You are here:

Ménière’s Disease

Ménière's disease is a long-term, usually progressive condition that affects both the balance and hearing parts of the inner ear. The main symptoms are vertigo (dizziness and loss of balance), tinnitus and hearing loss often with tinnitus. For people with Ménière's, increased tinnitus loudness is often a warning sign of an upcoming 'attack', signposting incidents of vertigo and often vomiting. These attacks may last for two to three hours a time, although it can sometimes take days for the sufferer to return to their usual self.

Affecting roughly one in 1,500 people, Ménière's is not a common condition, but it can develop at any age and affects both genders equally. It can also be linked to family history, with around 7-10% of sufferers sharing the disease with a close relative. 

Although the cause of Ménière's disorder is currently unknown, it is thought to be linked to a problem with inner-ear pressure, particularly involving the fluid that is inside, known as the endolymph. The disease can be divided into early, middle and late stages, tracking a path that over time, normally sees a decrease in attack frequency, but a steady increase in hearing loss and often in tinnitus as well. However, the progression of the condition varies from case to case and not all individuals will pass through all three phases.

Here at Amplifon we can help you assess the extent of your hearing loss, but if you also experience vertigo and/or tinnitus, you should consult your GP.If your doctor suspects that you may have Ménière's disorder, it will either treated with medication or you will be referred to an ear, nose and throat specialist (ENT), who will be able to carry out relevant tests and scans before prescribing the relevant treatment for your condition.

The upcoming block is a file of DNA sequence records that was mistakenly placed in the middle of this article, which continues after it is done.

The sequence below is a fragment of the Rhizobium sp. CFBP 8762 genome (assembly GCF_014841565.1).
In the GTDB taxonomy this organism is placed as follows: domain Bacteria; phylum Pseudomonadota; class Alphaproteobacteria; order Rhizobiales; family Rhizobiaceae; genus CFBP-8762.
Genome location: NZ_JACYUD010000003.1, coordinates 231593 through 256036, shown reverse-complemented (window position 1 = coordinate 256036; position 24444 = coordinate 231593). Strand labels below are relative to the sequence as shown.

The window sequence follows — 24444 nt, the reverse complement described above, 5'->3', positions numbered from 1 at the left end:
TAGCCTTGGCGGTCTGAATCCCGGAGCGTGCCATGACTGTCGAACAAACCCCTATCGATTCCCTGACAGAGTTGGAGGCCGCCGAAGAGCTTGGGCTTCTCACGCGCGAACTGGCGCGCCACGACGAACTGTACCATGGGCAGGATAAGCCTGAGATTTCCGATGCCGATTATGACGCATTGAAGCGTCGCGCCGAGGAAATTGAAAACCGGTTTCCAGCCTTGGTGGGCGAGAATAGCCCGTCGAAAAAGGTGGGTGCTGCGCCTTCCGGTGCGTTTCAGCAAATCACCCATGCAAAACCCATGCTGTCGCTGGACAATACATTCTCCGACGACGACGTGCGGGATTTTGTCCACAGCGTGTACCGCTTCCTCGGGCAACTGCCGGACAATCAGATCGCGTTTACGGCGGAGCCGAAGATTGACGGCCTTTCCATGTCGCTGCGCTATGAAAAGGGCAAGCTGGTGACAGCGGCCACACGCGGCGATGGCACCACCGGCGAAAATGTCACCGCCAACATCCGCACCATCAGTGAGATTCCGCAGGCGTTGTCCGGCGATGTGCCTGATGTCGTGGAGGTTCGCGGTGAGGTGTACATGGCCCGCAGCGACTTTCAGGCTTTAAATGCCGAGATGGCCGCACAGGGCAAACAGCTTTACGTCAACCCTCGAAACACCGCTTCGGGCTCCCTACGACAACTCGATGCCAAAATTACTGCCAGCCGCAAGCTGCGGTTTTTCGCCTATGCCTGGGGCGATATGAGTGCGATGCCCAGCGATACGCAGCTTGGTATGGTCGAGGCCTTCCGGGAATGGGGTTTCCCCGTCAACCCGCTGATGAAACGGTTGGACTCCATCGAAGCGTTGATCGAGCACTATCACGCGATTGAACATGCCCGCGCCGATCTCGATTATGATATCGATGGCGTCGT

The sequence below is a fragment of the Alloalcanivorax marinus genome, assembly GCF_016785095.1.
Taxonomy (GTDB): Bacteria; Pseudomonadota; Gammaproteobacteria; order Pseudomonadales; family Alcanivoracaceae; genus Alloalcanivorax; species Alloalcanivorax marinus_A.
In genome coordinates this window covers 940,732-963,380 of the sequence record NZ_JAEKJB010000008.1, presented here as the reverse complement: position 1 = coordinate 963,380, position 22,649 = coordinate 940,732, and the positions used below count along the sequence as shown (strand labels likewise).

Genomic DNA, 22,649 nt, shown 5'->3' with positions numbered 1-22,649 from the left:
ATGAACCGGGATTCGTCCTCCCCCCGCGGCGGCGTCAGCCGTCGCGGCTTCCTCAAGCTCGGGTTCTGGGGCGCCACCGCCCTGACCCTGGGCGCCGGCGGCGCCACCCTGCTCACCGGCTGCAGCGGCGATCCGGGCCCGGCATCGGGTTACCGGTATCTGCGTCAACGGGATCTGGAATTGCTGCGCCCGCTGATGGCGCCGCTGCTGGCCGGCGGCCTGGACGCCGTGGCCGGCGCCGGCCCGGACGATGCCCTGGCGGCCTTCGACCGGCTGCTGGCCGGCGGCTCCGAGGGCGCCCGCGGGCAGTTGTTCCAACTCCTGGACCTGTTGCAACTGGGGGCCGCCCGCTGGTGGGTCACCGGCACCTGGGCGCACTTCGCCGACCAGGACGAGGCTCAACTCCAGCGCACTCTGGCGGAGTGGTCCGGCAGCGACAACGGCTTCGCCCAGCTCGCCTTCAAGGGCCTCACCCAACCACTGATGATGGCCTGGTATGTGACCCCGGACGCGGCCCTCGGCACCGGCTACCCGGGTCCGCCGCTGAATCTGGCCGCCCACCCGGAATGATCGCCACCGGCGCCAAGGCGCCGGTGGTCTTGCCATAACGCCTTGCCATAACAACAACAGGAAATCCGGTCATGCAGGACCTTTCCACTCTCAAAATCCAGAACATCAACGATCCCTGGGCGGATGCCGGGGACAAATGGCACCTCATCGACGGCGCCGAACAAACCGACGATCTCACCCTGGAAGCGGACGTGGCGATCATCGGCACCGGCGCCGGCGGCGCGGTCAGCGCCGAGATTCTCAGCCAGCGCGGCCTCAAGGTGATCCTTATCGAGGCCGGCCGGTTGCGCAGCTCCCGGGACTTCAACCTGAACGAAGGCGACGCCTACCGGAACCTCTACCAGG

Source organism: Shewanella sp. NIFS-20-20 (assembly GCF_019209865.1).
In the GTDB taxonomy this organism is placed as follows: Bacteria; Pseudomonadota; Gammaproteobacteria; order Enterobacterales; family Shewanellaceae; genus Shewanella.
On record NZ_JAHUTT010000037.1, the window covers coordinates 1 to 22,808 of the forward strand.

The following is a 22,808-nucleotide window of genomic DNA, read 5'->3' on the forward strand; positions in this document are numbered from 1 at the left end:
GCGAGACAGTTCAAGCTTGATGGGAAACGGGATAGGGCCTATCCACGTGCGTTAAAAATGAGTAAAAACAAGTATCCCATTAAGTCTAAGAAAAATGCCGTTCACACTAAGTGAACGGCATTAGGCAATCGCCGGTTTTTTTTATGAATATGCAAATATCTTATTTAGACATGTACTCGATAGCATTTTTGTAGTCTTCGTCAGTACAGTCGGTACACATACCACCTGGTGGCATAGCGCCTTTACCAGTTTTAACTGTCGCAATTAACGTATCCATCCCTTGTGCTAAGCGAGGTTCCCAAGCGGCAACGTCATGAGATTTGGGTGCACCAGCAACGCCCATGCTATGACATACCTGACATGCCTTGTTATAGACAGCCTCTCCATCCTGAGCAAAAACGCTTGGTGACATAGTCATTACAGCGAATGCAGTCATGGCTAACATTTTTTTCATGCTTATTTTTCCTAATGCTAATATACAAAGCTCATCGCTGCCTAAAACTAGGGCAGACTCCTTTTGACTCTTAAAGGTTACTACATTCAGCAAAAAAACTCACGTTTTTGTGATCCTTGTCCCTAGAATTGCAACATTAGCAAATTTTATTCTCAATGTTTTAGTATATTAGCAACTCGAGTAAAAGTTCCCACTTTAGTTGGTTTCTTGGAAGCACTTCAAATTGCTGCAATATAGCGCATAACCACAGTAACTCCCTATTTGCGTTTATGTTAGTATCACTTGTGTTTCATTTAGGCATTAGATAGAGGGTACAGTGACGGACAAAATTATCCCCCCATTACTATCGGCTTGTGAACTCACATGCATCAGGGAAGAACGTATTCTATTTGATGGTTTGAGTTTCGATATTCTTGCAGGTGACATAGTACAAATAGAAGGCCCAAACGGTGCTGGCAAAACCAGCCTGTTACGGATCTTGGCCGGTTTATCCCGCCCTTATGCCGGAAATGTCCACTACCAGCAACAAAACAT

We have many clients with Ménière's disease and have been very successful at helping them adapt to the condition with our new and innovative technology. The Ménière's Society also provides support and authoritative information about the disease, much of it written by medical professionals and clinical researchers. The society can also put you in touch with other people who have been diagnosed with the condition, which may be a comfort to you or your friends and family.

For more information about the disease, including advice on symptoms, causes and treatments, please visit our relevant links.